Startups should issue tokens, if they can and when it makes sense, but why should investors buy tokens? What are investors buying, when they do, not in name, but in substance? Let’s assume that a token is necessary in order to power some sort of network or protocol, or a decentralized system. The entity issuing the token in expectation will earn revenue either directly from the token facilitating transactions on the network, and collecting fees for those transactions, or, indirectly, from the appreciation of the token. Therefore, the token can be thought of as an option on the future value of the network, or an option on the revenue of the entity issuing the token. Clearly, this option value is also an idiosyncratic bet on the team behind the project. From the point of view of users of the network, the token should represent value which could not be easily converted into a liquid asset by means other than token creation. Since introducing another currency increases overall transaction costs ( due to the necessity of two way conversion from the new currency to major currencies), it must be the case that efficiency gains clearly outweigh this increase. This is important because the value of the network is a function of how valuable it is for the users of the network.
Using the above principles, we can examine whether specific tokens make sense as investments. Let’s take Filecoin, one of the most successful recent ICOs. Participants in the Filecoin ICO ( or, more specifically, SAFT ), purchased an option on the value of decentralized storage plus some additional optionality embedded in the technology behind filecoin that could theoretically power a different compute resource network. This option has a high chance of expiring worthless, but it also has reasonably high potential upside, making it a reasonable addition to a well diversified portfolio of assets. While it is possible to trade storage using existing currencies, the filecoin token creates, at least in theory, a liquid commodity that explicitly reflects value of storage.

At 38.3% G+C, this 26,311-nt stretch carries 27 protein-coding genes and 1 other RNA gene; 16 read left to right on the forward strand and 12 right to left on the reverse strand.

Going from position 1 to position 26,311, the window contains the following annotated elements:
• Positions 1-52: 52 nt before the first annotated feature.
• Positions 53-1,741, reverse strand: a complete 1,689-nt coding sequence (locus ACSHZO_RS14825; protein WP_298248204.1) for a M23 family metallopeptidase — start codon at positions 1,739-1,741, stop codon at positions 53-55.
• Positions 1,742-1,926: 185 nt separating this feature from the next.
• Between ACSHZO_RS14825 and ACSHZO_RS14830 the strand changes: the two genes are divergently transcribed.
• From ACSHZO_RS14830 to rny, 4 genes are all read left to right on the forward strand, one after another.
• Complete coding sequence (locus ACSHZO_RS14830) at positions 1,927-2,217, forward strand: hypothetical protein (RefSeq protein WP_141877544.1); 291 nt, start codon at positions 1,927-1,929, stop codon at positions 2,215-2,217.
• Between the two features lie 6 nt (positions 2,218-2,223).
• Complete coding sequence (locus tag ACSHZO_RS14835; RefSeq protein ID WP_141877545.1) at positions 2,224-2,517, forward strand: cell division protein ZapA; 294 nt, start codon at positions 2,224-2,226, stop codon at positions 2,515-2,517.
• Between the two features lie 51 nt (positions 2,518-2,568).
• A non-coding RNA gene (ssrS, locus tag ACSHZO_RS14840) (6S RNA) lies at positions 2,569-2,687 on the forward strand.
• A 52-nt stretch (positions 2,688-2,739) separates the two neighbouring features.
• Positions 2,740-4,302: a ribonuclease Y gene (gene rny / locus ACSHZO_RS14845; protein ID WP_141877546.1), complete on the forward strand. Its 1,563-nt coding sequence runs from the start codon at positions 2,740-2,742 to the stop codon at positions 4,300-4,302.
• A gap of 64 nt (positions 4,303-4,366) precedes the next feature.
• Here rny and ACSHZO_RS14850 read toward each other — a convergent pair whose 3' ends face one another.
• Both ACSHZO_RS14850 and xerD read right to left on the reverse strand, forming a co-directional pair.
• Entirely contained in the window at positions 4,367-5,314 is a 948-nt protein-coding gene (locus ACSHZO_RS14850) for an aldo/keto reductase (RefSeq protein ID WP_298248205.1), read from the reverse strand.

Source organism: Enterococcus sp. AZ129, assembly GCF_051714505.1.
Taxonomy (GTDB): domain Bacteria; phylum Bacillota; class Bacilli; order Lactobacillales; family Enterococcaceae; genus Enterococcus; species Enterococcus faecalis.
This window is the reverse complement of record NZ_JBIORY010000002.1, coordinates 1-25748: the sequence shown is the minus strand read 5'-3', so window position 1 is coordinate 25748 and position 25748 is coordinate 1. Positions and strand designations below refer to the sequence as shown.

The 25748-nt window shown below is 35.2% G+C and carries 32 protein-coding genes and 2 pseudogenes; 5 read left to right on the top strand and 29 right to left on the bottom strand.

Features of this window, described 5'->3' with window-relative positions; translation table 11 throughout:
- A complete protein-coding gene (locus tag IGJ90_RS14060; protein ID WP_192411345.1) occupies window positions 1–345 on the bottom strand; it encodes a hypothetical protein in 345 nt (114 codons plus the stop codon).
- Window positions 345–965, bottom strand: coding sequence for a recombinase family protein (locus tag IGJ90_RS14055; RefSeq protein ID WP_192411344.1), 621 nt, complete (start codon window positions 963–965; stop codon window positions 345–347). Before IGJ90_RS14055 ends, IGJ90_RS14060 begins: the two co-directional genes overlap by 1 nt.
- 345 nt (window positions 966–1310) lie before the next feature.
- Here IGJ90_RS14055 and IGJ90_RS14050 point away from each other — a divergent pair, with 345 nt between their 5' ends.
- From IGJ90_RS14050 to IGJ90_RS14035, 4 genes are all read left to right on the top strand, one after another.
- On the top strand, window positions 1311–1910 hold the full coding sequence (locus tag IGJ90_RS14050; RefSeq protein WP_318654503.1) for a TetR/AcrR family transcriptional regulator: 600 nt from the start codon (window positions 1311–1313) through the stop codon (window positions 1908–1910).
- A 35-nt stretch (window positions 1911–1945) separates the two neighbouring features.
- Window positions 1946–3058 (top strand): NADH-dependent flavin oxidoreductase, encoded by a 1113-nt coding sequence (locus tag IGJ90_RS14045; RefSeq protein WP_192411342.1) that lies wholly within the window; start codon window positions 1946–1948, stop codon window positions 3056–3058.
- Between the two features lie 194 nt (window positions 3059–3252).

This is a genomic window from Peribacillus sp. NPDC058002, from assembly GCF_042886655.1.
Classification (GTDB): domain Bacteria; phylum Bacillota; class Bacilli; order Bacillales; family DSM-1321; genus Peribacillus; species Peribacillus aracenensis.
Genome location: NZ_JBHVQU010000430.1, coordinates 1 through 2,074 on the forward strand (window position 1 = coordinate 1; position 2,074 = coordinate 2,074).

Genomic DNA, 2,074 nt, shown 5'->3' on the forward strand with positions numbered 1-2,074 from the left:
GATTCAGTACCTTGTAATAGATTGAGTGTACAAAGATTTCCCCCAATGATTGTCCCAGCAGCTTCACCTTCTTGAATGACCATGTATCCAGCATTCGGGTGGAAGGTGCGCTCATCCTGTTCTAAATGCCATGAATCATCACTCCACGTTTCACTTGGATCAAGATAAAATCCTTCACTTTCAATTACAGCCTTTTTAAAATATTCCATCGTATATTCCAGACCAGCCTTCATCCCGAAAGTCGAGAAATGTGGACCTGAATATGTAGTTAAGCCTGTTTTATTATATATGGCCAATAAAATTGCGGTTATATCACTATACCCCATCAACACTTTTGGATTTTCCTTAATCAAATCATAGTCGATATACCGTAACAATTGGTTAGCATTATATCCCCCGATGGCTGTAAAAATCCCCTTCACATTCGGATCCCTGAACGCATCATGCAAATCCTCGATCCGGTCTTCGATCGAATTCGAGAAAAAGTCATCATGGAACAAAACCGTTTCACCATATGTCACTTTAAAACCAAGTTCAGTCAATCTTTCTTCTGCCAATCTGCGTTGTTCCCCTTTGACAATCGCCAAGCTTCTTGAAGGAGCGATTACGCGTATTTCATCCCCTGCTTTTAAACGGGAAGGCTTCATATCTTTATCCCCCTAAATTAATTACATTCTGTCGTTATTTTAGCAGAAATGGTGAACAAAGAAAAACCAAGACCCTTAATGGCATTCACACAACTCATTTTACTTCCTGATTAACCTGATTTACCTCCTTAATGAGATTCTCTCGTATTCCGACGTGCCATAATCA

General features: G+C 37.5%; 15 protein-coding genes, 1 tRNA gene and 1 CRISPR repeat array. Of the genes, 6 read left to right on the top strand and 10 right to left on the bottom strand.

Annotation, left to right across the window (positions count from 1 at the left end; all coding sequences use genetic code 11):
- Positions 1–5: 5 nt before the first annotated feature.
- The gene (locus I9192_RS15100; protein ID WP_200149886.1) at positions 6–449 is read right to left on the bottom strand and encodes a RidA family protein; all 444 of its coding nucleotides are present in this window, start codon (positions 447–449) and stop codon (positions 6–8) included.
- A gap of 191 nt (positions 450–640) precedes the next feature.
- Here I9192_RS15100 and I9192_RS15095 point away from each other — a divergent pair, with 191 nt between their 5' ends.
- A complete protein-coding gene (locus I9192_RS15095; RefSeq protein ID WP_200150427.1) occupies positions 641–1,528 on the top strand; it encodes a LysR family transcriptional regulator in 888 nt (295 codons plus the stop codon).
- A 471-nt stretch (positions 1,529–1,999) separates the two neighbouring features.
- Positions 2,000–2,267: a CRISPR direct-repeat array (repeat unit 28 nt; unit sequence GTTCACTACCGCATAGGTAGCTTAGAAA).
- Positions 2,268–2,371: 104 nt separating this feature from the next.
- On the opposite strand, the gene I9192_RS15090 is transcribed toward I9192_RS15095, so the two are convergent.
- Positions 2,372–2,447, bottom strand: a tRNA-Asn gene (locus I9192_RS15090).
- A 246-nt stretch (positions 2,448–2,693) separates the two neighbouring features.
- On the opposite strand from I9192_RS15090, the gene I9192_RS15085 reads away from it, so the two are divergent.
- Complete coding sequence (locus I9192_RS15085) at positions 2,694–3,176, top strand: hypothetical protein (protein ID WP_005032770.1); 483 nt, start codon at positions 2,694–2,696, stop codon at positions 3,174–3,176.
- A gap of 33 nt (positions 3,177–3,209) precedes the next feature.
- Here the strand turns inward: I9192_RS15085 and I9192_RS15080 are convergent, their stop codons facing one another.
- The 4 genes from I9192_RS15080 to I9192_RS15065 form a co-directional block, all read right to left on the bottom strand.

In contrast, KIN token, issued by the company behind the KIK messenger, has no such properties. Specifically, it is entirely unclear why the same objectives, as outlined in the KIN whitepaper, could not be accomplished more efficiently with one of the existing crypto or fiat currencies. Therefore, it is not likely that there are any advantages in introducing a new KIN currency, which can make up for the expected increase in transaction costs.
To summarize, tokens are effectively options on the future value of the network and also options on the future revenue of the entity issuing tokens and should be valued accordingly. Metcalfe’s law states that the value of a network is proportional to the square of the number of connected users. In order to maximize the value of the network, startups should consider airdropping free tokens in order to immediately seed the network with as many users as possible, or at the very least ensuring as wide as possible participation in the token sale, to maximize initial network size.
In conclusion, it is possible to price tokens using tools available to us from traditional finance and systematically distinguish shitcoins from tokens which can have real value.
please go to www.mtoken.io to register for a free ERC-20 token airdrop.